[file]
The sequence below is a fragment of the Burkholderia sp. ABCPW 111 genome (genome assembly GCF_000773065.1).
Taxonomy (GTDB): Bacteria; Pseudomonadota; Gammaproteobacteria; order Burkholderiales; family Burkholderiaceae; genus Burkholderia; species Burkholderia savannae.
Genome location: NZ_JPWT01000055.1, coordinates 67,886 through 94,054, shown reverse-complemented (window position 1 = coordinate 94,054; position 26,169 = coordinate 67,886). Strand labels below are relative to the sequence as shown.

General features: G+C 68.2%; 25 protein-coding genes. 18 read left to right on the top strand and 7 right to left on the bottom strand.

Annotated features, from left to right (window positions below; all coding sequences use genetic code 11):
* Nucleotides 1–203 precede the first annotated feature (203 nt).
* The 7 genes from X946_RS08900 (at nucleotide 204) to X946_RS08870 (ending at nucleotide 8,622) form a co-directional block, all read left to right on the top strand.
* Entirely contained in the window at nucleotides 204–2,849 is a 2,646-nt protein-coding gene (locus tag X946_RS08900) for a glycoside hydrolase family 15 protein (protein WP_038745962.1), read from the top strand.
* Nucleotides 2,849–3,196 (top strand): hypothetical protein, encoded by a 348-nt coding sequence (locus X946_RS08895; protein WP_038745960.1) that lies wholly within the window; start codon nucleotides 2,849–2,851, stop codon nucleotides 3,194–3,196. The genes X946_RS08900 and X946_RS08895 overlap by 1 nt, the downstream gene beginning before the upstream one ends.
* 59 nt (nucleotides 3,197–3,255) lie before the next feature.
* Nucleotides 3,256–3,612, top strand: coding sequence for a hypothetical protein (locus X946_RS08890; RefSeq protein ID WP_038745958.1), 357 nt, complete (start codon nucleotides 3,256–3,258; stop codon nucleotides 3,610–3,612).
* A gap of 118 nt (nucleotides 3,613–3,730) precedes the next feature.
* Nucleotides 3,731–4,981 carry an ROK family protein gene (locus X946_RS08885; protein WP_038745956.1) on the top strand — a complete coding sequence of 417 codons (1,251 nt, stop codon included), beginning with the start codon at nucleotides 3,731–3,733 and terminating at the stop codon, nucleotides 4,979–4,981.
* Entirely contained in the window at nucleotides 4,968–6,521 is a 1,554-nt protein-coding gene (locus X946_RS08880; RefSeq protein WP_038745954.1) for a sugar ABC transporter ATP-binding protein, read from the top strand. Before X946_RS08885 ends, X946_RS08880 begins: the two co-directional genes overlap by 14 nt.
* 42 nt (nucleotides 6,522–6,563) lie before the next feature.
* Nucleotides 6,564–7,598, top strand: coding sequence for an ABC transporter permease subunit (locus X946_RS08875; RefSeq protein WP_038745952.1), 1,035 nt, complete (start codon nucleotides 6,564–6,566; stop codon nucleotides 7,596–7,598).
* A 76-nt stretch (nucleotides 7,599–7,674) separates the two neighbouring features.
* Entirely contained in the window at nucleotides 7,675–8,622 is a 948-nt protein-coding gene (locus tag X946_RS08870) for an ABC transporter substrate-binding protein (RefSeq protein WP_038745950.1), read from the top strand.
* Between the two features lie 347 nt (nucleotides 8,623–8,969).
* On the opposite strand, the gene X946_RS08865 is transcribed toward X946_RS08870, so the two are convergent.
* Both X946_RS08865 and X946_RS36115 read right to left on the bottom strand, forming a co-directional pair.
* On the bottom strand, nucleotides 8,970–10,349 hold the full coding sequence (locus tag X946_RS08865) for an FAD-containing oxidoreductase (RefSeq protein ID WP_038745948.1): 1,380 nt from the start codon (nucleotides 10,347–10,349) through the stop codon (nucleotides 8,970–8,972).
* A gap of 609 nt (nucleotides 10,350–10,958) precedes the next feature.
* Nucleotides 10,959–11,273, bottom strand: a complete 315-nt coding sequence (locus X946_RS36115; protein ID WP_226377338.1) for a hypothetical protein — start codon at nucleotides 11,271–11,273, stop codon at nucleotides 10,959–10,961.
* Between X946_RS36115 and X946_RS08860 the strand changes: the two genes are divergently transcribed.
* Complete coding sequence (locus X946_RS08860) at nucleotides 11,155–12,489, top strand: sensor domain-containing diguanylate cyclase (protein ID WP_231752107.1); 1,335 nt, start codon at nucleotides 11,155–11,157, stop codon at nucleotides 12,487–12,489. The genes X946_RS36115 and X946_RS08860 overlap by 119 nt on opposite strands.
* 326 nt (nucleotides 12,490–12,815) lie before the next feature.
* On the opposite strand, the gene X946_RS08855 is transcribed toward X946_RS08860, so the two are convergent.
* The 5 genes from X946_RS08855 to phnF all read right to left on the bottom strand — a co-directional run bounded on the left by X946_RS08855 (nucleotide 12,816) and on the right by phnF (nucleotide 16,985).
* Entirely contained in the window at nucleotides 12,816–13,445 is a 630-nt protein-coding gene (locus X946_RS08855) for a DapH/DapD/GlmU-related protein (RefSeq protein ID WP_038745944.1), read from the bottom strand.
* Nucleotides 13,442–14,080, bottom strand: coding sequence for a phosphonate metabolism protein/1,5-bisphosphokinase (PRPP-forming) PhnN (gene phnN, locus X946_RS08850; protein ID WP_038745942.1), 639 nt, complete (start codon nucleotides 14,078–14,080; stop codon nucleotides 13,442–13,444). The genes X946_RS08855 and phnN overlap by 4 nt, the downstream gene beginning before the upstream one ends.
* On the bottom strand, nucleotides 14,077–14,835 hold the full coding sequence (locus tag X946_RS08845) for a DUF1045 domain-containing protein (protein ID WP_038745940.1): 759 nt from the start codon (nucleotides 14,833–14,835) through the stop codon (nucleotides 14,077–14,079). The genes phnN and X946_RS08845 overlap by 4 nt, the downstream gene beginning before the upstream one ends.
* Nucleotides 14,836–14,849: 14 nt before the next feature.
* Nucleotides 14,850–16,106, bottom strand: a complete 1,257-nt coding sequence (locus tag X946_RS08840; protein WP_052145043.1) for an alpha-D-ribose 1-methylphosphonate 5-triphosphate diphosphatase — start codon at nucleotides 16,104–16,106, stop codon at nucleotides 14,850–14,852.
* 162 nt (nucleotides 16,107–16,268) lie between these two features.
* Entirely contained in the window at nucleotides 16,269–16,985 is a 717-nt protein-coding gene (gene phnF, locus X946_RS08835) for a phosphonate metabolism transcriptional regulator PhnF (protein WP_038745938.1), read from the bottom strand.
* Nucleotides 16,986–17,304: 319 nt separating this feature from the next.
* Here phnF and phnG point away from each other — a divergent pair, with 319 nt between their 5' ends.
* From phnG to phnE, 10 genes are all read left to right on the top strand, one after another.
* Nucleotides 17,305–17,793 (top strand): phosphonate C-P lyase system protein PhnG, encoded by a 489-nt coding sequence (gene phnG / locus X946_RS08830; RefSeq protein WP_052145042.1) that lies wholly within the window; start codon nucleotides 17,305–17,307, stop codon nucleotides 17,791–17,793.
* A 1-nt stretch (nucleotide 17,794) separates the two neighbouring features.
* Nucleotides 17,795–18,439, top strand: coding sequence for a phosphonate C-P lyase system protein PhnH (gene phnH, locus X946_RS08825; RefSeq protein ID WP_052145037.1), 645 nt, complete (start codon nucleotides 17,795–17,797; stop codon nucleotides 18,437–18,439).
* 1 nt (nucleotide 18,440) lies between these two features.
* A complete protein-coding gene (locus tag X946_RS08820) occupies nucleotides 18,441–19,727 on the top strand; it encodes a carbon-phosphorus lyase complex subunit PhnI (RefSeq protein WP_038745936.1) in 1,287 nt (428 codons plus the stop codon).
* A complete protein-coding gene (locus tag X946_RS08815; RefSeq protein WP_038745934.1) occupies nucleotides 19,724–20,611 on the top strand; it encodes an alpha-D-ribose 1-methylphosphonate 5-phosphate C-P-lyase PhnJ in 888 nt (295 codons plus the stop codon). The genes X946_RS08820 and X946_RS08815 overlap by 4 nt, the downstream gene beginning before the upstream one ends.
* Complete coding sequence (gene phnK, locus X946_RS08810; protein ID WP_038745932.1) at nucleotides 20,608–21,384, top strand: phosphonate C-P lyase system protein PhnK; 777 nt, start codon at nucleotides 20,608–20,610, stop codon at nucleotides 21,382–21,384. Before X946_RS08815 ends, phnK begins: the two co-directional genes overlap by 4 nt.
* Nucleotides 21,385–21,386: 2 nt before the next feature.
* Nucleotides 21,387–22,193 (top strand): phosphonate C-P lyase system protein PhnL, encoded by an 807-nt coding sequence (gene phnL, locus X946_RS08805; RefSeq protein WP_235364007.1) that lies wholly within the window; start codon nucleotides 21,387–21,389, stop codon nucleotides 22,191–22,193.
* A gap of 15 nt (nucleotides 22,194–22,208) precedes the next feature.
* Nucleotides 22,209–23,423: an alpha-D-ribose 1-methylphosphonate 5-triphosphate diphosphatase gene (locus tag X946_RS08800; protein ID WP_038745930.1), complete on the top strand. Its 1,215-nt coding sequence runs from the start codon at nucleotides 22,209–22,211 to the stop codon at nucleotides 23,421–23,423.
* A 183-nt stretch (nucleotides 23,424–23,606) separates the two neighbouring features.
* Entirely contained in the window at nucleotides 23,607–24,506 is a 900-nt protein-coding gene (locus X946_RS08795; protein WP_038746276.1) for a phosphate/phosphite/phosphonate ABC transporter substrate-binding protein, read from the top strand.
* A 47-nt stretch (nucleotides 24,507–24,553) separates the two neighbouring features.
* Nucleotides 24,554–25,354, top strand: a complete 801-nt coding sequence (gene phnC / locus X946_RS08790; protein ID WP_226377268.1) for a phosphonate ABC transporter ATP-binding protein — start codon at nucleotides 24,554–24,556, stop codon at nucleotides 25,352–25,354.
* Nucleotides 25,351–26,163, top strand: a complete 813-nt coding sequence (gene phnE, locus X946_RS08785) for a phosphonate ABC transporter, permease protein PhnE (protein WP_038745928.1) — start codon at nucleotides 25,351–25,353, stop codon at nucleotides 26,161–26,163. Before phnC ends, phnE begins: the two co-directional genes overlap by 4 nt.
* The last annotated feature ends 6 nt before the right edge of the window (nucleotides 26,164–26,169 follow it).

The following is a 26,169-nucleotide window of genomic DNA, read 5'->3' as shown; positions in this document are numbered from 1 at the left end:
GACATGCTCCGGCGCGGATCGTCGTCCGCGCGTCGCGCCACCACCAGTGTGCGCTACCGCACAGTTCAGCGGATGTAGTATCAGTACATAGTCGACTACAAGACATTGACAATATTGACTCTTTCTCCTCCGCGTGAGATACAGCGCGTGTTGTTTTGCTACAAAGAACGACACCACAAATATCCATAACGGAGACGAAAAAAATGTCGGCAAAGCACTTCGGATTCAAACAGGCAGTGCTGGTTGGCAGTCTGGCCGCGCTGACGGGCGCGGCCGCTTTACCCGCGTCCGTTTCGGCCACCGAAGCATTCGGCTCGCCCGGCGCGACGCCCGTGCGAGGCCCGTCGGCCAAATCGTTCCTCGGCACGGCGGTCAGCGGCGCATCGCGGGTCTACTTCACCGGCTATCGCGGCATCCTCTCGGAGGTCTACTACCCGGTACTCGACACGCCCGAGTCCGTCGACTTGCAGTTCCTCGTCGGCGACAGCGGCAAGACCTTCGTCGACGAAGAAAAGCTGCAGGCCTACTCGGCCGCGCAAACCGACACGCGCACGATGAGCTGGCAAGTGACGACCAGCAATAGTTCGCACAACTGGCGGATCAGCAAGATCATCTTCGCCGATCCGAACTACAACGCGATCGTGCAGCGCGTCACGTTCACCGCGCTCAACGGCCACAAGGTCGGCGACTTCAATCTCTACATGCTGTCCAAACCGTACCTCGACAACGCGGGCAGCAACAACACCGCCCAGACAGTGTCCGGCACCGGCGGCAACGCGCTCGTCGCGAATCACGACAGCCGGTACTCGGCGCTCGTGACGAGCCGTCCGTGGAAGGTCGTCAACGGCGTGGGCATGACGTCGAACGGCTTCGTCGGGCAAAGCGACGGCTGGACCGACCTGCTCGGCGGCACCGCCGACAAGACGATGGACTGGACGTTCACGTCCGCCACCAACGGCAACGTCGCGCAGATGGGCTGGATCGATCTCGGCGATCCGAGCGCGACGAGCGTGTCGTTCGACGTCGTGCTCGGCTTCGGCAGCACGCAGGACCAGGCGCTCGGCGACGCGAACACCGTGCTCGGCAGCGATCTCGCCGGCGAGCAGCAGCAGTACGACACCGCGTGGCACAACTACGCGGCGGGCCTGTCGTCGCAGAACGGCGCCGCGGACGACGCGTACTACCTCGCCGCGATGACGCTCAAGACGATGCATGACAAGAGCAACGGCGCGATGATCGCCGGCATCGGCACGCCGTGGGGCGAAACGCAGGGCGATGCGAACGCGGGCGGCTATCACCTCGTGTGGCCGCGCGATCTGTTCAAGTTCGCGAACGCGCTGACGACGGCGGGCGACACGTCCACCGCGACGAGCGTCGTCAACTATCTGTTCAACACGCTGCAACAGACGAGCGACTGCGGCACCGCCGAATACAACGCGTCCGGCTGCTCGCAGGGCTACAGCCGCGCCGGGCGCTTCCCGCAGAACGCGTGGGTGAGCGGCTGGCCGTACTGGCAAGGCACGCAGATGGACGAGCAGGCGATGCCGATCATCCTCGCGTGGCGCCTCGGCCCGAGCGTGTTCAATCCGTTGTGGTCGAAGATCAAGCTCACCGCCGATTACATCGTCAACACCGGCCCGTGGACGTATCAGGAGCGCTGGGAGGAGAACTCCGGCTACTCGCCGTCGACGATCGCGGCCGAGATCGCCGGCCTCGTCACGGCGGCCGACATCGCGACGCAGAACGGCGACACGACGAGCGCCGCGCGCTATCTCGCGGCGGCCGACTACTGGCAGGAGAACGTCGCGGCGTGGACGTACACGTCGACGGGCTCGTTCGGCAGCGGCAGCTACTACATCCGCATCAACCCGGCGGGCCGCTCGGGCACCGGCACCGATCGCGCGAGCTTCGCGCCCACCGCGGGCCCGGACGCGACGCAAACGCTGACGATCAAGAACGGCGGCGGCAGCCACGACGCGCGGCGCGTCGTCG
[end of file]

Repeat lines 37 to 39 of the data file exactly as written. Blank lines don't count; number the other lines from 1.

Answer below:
* Nucleotides 16,986–17,304: 319 nt separating this feature from the next.
* Here phnF and phnG point away from each other — a divergent pair, with 319 nt between their 5' ends.
* From phnG to phnE, 10 genes are all read left to right on the top strand, one after another.